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China set to narrow rich-poor gap
www.chinaview.cn 2006-01-03 08:59:24

    BEIJING, Jan. 3 -- China's economy is likely to be heading for another year of galloping development, but how to make more Chinese people reaping the benefits is still a challenge for the government.

    Think-tank economists, researchers and President Hu Jintao have spoken of their New Year expectations and concerns.

    Powered by domestic economic development and worldwide recovery, China's economy is expected to see stable development this year following a growth rate of 9.8 per cent in 2005.

    Ou Xinqian, vice-minister of National Development and Reform and Commission, announced that growth rate over the weekend. The rate was a little higher than in 2003 and 2004, when growth of 9.5 per cent was recorded.

    The year 2001 saw a rate of 7.5 per cent and in 2002, 8.3 per cent was recorded.

    The latest figure means China is in another economic circle of fast development.

    "The circle is likely to continue due to vibrant buying, investment and foreign trade," said Zhang Liqun, a senior researcher at the State Council Development Research Centre, the central government's think-tank.

    At a recent economic discussion, he said the rising number of car and house purchases, the vigour of regrouped State-owned enterprises and foreign investment and trade will mean continuous progress in China's economic development.

    Pushed along by the United States, China and India, world growth in 2006 is likely to continue, albeit at a slightly slower rate than in 2005, said some experts. Meanwhile, possible expansion in the Japanese economy and the euro zone could also offer some support for global momentum.

    "China, in turn, will benefit from world growth, which will create more investment opportunities," said Bi Jiyao, vice-president of the Overseas Economy Research Institute affiliated to the National Development and Reform Commission.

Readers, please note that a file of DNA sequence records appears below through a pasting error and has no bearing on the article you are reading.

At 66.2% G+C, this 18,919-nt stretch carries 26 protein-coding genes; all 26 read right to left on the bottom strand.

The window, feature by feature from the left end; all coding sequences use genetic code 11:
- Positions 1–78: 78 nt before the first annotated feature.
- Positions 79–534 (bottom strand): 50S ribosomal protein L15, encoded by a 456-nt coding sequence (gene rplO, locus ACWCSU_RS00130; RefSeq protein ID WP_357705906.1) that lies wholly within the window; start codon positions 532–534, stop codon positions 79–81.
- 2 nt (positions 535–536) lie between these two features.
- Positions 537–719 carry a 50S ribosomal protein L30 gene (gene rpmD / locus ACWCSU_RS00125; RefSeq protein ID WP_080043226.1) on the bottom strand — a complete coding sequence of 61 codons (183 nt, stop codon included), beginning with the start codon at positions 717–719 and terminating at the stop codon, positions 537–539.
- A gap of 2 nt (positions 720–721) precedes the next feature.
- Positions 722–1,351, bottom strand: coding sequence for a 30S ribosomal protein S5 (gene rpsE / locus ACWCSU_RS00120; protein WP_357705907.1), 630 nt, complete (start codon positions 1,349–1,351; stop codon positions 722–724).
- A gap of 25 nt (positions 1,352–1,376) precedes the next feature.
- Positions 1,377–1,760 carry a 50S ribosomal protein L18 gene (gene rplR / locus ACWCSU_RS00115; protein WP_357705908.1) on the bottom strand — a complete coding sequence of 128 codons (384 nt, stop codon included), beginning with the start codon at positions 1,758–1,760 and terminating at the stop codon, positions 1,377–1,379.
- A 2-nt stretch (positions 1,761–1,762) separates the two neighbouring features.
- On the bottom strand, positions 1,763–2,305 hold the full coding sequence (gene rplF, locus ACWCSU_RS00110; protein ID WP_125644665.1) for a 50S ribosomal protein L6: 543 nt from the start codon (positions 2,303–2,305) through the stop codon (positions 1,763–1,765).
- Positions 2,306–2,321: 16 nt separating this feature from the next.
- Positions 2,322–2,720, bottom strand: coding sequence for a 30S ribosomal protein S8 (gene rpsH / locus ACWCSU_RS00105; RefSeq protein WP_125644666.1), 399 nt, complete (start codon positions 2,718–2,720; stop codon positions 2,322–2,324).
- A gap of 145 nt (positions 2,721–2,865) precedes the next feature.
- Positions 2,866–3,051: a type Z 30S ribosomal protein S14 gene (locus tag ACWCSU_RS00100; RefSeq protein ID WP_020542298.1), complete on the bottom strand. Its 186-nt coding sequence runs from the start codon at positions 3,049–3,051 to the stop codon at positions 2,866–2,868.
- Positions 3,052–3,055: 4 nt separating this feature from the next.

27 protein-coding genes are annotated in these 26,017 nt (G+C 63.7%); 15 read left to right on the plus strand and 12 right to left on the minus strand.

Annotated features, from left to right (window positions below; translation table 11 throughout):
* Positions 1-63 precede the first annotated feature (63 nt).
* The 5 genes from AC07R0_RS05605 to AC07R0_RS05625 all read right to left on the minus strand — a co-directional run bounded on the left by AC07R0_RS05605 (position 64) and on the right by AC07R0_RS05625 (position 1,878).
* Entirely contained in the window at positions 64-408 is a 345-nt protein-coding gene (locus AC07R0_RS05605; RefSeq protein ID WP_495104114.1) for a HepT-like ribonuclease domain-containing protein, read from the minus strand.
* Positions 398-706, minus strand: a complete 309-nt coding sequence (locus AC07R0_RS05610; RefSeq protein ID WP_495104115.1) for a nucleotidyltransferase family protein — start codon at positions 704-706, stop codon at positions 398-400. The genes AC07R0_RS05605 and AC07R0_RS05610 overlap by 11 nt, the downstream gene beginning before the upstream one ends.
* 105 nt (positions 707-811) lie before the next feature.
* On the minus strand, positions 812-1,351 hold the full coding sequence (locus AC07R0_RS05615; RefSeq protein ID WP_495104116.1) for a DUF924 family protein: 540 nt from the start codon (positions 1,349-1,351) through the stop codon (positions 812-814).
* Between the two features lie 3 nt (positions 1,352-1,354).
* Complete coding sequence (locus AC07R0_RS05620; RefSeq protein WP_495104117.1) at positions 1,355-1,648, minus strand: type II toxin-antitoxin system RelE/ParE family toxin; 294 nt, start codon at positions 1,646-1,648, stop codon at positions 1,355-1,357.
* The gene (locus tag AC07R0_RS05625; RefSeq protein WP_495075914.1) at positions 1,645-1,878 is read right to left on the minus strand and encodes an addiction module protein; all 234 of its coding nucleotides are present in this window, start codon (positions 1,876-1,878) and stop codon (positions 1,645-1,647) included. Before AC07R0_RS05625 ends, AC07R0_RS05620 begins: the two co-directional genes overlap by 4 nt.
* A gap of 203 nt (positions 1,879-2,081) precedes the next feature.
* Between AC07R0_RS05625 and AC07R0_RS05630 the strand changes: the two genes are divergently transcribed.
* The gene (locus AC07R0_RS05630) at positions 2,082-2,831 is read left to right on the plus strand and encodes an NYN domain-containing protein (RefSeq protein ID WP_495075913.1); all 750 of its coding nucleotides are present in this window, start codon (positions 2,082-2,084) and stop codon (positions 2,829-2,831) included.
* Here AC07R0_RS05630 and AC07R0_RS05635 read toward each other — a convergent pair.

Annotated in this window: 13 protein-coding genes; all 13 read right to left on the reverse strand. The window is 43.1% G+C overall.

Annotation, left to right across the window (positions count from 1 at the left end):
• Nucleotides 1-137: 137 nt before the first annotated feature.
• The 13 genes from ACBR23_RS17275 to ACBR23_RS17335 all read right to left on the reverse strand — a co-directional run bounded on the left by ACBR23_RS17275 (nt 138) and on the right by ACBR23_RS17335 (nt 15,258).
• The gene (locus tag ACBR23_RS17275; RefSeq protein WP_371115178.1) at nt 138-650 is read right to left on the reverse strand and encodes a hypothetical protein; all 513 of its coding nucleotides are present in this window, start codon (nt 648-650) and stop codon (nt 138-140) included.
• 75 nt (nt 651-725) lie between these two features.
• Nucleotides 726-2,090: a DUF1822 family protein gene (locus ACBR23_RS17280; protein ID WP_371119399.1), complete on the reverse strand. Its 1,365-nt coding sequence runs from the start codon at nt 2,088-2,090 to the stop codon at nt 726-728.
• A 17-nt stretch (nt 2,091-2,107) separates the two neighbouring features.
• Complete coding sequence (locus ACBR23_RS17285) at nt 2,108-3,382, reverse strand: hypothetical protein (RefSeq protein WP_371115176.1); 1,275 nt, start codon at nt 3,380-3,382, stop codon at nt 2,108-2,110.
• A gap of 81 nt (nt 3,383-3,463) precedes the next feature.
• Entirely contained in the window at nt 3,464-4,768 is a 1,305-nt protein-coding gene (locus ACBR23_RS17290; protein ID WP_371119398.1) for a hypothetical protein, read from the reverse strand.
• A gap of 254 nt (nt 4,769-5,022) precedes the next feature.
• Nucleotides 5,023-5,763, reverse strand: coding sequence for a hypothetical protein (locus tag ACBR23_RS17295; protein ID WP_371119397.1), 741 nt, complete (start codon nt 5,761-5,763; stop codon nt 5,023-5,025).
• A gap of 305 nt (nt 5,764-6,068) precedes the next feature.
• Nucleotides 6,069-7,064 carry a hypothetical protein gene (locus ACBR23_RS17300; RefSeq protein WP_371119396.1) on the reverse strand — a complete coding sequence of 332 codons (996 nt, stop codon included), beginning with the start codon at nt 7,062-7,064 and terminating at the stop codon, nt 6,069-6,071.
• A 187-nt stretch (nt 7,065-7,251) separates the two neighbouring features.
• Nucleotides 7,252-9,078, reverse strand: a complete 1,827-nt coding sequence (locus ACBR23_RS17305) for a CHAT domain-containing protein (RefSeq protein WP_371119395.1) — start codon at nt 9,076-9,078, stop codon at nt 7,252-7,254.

Despite rapid economic progress, growing inequality between the rich and the poor, a very tough job market, higher prices and a grim workplace safety record have been troubling the government, said Li Peilin, a senior sociologist with the Chinese Academy of Social Sciences.

    President Hu promised in his New Year address that the government would "make all of its people benefit from reform and development" while maintaining rapid and efficient economic growth.

    And the government has been working hard on social harmony, pledging the country will "put people first, foster a socialist harmonious society and give top priority to resolving urgent problems facing the overwhelming majority of the people."

    The government has already announced that it will increase the minimum living allowance for needy people, offer free compulsory education in rural regions, and expand the network of rural co-operative medical care.

    All the measures show that "fostering a harmonious society" is high on the government's economic agenda, said the experts.

    However, they said social problems, which have cropped up during robust economic development and industrialization, could not be solved overnight.

    (Source: China Daily)

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